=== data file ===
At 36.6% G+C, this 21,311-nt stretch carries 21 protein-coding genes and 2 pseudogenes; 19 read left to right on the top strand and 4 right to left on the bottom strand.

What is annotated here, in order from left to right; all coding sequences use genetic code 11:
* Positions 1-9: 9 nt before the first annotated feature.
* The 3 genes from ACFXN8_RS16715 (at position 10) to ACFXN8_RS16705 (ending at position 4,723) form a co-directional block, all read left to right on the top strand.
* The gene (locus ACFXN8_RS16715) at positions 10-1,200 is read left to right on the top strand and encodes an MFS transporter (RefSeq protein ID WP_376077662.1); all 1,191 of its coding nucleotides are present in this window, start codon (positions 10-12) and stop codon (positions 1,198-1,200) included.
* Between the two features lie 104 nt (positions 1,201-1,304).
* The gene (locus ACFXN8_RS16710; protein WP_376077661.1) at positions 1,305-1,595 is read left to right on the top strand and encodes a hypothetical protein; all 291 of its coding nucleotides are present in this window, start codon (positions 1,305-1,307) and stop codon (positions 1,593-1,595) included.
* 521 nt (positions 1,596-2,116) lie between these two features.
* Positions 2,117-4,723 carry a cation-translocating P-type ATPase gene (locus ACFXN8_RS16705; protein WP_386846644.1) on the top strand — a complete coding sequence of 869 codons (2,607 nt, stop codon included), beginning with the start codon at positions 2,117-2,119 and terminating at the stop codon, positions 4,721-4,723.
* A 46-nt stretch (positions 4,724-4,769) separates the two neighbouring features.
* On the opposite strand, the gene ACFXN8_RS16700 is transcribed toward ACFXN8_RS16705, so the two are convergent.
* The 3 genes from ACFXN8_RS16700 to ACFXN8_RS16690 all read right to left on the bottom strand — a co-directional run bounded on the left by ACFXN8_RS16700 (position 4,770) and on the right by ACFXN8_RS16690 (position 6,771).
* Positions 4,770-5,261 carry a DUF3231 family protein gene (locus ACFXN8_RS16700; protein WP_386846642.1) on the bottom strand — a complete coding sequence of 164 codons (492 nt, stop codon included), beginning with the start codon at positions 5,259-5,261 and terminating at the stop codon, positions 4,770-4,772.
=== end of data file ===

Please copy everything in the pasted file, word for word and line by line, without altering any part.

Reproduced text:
At 36.6% G+C, this 21,311-nt stretch carries 21 protein-coding genes and 2 pseudogenes; 19 read left to right on the top strand and 4 right to left on the bottom strand.

What is annotated here, in order from left to right; all coding sequences use genetic code 11:
* Positions 1-9: 9 nt before the first annotated feature.
* The 3 genes from ACFXN8_RS16715 (at position 10) to ACFXN8_RS16705 (ending at position 4,723) form a co-directional block, all read left to right on the top strand.
* The gene (locus ACFXN8_RS16715) at positions 10-1,200 is read left to right on the top strand and encodes an MFS transporter (RefSeq protein ID WP_376077662.1); all 1,191 of its coding nucleotides are present in this window, start codon (positions 10-12) and stop codon (positions 1,198-1,200) included.
* Between the two features lie 104 nt (positions 1,201-1,304).
* The gene (locus ACFXN8_RS16710; protein WP_376077661.1) at positions 1,305-1,595 is read left to right on the top strand and encodes a hypothetical protein; all 291 of its coding nucleotides are present in this window, start codon (positions 1,305-1,307) and stop codon (positions 1,593-1,595) included.
* 521 nt (positions 1,596-2,116) lie between these two features.
* Positions 2,117-4,723 carry a cation-translocating P-type ATPase gene (locus ACFXN8_RS16705; protein WP_386846644.1) on the top strand — a complete coding sequence of 869 codons (2,607 nt, stop codon included), beginning with the start codon at positions 2,117-2,119 and terminating at the stop codon, positions 4,721-4,723.
* A 46-nt stretch (positions 4,724-4,769) separates the two neighbouring features.
* On the opposite strand, the gene ACFXN8_RS16700 is transcribed toward ACFXN8_RS16705, so the two are convergent.
* The 3 genes from ACFXN8_RS16700 to ACFXN8_RS16690 all read right to left on the bottom strand — a co-directional run bounded on the left by ACFXN8_RS16700 (position 4,770) and on the right by ACFXN8_RS16690 (position 6,771).
* Positions 4,770-5,261 carry a DUF3231 family protein gene (locus ACFXN8_RS16700; protein WP_386846642.1) on the bottom strand — a complete coding sequence of 164 codons (492 nt, stop codon included), beginning with the start codon at positions 5,259-5,261 and terminating at the stop codon, positions 4,770-4,772.